We have regularly commented on the current flawed process of Members of Parliament (MPs) disclosing a part of their assets to the public. The point of this disclosure is to identify conflicts of interest in matters before the legislature. A public listing of assets of lawmakers is irrelevant if not used specifically and only for that purpose. The point is to stop decision-makers, like the accused Esau or Shanghala, from voting on laws with outcomes that pad their pockets. We must keep our eyes on the prize and stop getting lost in how many cars or houses are owned by an MP.

With the current system, the jealousy brigade is in charge. “Why does he/she own two houses when I don’t even own one?” This kind of thing becomes salacious, gossipy carping.

We should be asking, “Why is he voting on fishing rights laws when he/she owns shares in fishing companies?”

Why is that member voting on issues around diamond mining when they are partial owners of diamond mines – is there a conflict of interest?

The asset disclosure process must only deal with these questions. It is about integrity in law-making, not jealous smears about who owns how many head of cattle.

Human beings are covetous by instinct. If our neighbour has a new car, we want one. If that guy over there has a new smartphone, we want one too. Selfishness is ever-present: “They shouldn’t own a house because I don’t own one.”

The public listing of only a portion of personal assets of Members of Parliament is an exercise in jealous comparisons and voyeurism. It shifts attention to the wrong place. There is too much emphasis on who owns what land instead of (for example) how we can reduce the size of a huge Parliament that we can no longer afford.

The current MP asset disclosure system promotes negativity in our society. The most envious amongst us do not bat an eye when a white person has more wealth than a black person. Whites live a higher quality of life than the majority of the population largely for historic reasons. Many have family trust funds, generational land ownership, language group private schools, monies legally sent abroad, shell companies and CCs for farmland to dodge land sale laws. No one worries about this glaring inequity. But, if a black family has a slice of bread more than his/her neighbours, then society at all levels starts shouting about corruption and theft.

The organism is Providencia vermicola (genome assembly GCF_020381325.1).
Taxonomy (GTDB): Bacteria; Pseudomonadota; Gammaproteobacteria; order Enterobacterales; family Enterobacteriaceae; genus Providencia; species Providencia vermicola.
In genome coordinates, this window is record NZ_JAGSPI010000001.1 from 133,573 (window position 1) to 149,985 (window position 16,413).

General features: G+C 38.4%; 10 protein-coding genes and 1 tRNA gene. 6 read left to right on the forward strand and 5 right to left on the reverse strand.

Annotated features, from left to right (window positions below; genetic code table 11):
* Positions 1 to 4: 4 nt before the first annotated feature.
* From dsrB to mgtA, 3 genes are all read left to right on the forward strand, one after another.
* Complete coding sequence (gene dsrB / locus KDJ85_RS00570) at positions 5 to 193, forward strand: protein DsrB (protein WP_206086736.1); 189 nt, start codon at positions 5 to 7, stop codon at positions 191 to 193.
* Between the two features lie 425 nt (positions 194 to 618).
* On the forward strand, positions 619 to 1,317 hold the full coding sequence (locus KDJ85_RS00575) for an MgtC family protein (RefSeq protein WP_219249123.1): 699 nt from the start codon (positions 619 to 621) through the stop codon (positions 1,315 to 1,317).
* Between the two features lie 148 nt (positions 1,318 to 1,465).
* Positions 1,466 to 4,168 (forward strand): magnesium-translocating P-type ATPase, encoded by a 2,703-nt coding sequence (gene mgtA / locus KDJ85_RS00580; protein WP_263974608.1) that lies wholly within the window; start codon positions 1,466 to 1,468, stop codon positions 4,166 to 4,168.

Namibians must snap out of the inferiority complex shoved down our throats during the apartheid and colonial days of the past. Hardworking people who achieve wealth come from any culture/ethnic group. The amount of melanin in a human being has nothing to do with their propensity for corruption. The current MP disclosure laws feed into deep-rooted, race-based envy.

Full disclosure of possible conflicts of interest must happen. But just as part ‘C’ of the MPs asset disclosure form is confidential, ALL of it should be. Focus on conflicts of interest, not farms.

Give more budget allocation for trained ethics staff to the Ombudsman’s office. Let that office have a list by category of which lawmakers have financial holdings in each sector. Bills that are up for a vote should be compared to that list. Where there are overlaps, those affected should be asked to publicly declare a conflict and step aside from the debate and the vote.

That is the only thing that the asset disclosure form should be used for. It is more important to fight for better governance than to feed the gossip mill.

It has been said that “Great minds discuss ideas; average minds discuss events, and small minds discuss people.” The current disclosure process creates discussions about people.

The current system is weak as MP’s assets can remain away from public eyes using section ‘C’. We wonder how many family members or shell companies front for MPs who are the real owners of farms, cattle, cars, and company shares. This kind of under-the-table (yet legal) outlet makes a mockery of the entire disclosure process.

Also, there is no aggressive enforcement of penalties for omissions from disclosure. Are these asset forms compared with income tax (and land tax) returns or with BIPA company ownership records? Why bother with a rule to promote transparency in governance, if there is no accountability or consistent follow-up?

The asset disclosure forms must be completely confidential. Each submission must be verified and cross-checked. They must be managed assiduously by oversight officials that will act on conflicts of interest in law-making. Anything less is clumsy and allows jealousy to cloud the point.